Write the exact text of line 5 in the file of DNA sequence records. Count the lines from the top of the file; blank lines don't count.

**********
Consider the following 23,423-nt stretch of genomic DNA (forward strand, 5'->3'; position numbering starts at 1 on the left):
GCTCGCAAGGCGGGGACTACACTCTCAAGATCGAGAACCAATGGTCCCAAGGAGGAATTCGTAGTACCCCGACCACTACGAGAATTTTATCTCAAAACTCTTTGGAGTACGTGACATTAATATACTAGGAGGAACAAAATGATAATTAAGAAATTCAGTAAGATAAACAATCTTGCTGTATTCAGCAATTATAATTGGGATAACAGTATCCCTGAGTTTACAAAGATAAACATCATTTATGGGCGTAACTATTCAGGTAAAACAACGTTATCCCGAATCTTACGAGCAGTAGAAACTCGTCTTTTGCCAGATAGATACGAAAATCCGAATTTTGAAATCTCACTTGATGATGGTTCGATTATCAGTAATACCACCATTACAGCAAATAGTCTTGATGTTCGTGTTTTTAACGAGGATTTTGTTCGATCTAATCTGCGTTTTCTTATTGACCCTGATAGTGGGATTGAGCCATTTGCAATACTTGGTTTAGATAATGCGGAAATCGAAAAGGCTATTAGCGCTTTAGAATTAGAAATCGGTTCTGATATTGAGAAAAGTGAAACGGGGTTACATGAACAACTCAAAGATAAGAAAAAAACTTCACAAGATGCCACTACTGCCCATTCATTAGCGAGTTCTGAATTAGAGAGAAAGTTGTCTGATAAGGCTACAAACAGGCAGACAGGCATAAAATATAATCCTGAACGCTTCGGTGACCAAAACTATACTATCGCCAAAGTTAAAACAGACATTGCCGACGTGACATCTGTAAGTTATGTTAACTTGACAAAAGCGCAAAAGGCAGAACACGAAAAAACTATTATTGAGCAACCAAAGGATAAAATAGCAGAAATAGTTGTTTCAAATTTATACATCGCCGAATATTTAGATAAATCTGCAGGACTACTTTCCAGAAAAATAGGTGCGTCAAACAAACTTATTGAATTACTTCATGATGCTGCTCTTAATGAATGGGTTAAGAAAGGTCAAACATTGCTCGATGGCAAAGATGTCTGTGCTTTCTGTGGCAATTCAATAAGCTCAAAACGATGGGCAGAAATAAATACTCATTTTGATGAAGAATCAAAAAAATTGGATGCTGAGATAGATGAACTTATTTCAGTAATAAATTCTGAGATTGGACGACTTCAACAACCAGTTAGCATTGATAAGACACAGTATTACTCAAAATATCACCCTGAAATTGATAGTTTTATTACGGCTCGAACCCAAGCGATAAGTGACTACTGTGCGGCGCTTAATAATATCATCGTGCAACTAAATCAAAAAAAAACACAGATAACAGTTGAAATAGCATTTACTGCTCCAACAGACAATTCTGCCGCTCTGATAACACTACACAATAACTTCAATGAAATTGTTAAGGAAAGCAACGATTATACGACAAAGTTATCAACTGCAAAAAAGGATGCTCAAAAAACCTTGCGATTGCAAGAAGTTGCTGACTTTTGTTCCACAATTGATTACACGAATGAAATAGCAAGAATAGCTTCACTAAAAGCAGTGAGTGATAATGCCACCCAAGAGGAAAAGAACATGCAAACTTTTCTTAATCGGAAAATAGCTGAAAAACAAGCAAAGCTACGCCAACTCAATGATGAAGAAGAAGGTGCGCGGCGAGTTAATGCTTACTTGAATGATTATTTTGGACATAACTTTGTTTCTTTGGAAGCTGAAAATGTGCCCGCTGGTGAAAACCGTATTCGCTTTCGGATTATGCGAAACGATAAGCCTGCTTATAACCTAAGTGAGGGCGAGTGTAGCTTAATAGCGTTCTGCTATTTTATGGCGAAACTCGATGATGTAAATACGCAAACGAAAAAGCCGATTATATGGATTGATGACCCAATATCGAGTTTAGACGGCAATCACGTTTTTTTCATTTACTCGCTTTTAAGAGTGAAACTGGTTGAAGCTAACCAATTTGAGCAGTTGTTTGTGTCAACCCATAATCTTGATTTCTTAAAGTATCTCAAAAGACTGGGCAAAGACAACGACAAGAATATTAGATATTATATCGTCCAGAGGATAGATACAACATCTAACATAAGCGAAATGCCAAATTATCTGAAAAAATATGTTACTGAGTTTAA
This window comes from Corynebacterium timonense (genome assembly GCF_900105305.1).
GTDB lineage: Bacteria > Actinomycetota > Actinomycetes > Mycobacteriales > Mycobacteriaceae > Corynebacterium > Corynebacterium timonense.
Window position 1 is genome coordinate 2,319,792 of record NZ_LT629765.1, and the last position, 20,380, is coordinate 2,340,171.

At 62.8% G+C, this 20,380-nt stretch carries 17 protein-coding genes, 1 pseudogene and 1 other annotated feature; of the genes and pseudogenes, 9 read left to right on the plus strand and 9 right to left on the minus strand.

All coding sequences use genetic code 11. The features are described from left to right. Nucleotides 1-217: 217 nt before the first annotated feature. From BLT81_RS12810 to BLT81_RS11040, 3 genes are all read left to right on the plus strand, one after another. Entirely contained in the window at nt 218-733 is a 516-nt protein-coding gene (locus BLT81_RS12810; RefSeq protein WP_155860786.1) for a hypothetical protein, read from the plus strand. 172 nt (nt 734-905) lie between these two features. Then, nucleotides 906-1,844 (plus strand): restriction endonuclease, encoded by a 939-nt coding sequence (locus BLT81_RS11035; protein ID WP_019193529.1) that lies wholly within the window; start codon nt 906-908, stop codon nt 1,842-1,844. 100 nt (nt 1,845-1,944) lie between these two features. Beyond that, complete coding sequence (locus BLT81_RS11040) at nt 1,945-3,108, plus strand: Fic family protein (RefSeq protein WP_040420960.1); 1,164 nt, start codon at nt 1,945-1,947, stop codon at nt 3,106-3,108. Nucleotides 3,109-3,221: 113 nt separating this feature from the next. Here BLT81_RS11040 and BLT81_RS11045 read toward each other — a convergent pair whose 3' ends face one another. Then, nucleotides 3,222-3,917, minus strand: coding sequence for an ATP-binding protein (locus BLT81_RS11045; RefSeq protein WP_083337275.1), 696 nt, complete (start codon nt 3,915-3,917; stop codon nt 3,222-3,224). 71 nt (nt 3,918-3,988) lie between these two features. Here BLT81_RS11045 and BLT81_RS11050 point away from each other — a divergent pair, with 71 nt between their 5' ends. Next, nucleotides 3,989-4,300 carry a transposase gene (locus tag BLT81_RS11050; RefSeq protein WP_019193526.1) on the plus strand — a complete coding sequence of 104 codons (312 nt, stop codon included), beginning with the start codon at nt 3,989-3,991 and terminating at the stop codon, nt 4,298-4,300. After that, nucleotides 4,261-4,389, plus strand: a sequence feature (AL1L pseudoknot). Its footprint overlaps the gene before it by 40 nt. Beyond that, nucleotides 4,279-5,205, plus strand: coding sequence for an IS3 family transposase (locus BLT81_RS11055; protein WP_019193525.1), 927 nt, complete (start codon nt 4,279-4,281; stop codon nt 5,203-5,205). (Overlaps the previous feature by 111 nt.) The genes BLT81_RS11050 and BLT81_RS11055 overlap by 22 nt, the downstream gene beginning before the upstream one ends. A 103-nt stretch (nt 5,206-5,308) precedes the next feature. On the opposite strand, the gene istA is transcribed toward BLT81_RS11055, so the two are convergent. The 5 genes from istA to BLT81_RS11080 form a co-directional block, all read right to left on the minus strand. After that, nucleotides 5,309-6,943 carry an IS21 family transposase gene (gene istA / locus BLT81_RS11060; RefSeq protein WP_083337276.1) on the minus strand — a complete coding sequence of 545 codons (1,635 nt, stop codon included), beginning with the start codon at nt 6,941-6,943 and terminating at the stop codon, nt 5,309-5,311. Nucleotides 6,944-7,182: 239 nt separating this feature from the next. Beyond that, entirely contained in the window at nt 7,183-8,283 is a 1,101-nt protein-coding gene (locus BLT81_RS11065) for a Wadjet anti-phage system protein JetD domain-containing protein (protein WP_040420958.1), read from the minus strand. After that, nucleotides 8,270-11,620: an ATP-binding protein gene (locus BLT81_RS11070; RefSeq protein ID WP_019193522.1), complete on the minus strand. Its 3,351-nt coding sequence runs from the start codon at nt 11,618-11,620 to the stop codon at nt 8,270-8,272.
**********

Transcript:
Window position 1 is genome coordinate 2,319,792 of record NZ_LT629765.1, and the last position, 20,380, is coordinate 2,340,171.